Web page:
Afghanistan over the last many decades has been turned into a complete war zone, with the presence of uninvited international actors. However, in the last two years, there have been constructive steps taken by both the Afghan government and the United States of America to bring the Taliban to the negotiation table in an effort to end the violence and bring lasting peace to the region. Lately, the Islamic Republic hosted a regional meeting, by the name of, ‘ Strengthening Consensus for Peace’. The meeting was chaired by the Afghan President, H.E Dr Mohammad Ashraf Ghani. The conference recorded participation by 20 countries and international organizations. During the conference, India expressed support for establishing a constitutional order in Afghanistan and unequivocally stated the importance of putting an end to terrorist sanctuaries and safe havens for destructive forces in Afghanistan.

Indian Nomination to the United Nations Security Council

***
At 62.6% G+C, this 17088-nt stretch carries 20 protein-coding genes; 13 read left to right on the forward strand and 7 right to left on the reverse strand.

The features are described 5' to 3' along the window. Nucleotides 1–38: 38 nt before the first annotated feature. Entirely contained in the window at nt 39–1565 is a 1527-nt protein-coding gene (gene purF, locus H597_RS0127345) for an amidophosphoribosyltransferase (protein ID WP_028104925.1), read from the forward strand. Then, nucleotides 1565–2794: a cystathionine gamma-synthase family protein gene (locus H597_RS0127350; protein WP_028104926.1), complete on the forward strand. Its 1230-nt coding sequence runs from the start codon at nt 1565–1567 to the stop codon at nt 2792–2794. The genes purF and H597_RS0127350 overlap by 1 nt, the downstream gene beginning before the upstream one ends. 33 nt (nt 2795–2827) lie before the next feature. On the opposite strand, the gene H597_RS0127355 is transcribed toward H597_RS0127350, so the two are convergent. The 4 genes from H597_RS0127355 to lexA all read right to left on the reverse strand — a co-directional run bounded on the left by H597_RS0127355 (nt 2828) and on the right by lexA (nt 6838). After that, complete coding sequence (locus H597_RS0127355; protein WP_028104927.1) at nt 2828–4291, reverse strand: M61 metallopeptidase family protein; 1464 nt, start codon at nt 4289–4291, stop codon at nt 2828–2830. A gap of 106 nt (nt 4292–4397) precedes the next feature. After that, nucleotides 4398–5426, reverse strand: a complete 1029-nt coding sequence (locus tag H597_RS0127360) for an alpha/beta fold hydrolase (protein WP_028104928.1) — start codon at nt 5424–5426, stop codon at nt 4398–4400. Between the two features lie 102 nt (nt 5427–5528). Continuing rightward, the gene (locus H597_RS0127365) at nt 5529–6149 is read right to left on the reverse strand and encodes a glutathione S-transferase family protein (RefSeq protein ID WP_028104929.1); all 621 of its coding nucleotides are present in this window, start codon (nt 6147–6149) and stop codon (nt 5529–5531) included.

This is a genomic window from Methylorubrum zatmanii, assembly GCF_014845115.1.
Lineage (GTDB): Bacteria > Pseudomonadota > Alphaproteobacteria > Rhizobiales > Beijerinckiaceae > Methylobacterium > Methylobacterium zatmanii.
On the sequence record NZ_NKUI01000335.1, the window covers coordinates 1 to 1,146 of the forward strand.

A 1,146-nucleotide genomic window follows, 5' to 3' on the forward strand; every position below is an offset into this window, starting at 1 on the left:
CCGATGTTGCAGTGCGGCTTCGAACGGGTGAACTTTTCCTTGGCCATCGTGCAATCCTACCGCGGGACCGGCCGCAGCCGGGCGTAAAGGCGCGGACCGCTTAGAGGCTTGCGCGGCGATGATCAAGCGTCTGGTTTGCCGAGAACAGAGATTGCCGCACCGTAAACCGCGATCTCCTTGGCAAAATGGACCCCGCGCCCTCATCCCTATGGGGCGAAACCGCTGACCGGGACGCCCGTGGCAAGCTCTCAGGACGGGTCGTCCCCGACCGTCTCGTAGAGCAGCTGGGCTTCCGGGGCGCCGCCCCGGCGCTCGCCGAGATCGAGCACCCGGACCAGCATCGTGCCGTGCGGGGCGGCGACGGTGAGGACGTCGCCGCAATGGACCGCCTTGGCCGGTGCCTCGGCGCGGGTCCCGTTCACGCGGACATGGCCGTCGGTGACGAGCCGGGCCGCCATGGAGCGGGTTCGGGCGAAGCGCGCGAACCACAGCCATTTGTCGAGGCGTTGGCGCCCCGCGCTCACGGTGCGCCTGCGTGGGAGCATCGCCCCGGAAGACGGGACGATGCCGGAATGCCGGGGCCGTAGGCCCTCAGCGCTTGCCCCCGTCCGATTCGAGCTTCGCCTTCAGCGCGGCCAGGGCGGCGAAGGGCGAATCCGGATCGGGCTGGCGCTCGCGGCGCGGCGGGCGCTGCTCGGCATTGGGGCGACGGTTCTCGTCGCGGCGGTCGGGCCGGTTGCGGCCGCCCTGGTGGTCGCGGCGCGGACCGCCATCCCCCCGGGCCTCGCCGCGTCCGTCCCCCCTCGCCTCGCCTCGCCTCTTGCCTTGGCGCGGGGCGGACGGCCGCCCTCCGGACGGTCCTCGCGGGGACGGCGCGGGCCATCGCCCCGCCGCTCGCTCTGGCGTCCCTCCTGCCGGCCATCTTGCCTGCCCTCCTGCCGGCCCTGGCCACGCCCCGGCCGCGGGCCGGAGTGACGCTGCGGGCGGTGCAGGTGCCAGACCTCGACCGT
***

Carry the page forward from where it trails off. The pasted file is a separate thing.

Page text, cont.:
Lastly, India recently secured its position as a non-permanent member of the United Nations Security Council, with a vote of 184 out of 192. However, to fill in the seat of the Ambassador/Permanent Representative to the United Nations and other international organizations in Geneva, Shri Mani Pandey, who currently serves as the Additional Secretary in the Ministry of External Affairs has been appointed.


Looking at India’s foreign policy from a macro perspective, we come to see that India has consistently tried to create an environment of inclusiveness then whether it be in the Indo-Pacific or the Western sectors of the Indian Ocean Region. India’s willingness to corporate and emerge as a regional power is a visible thought of its efforts in Afghanistan and its strategic partnerships with countries like the Russian Federation and France. In the last two decades, China has developed by leaps and bounds and has emerged not as a regional power but as a global hegemon. This has overshadowed nations like India, owing to China’s aggressive policies. Hence, while India tries to extend its reach globally, it has locked horns with China recently in the Galwan Valley region. The Indian and the Chinese sides seem to be ideologically clashing with each other over the Indo-Pacific, one of the most disputed regions of the world. It is India’s capabilities to fight off both the COVID 19 and the Chinese aggression, that will define the India that emerges in the near future.

Ratnadityasinh Chavda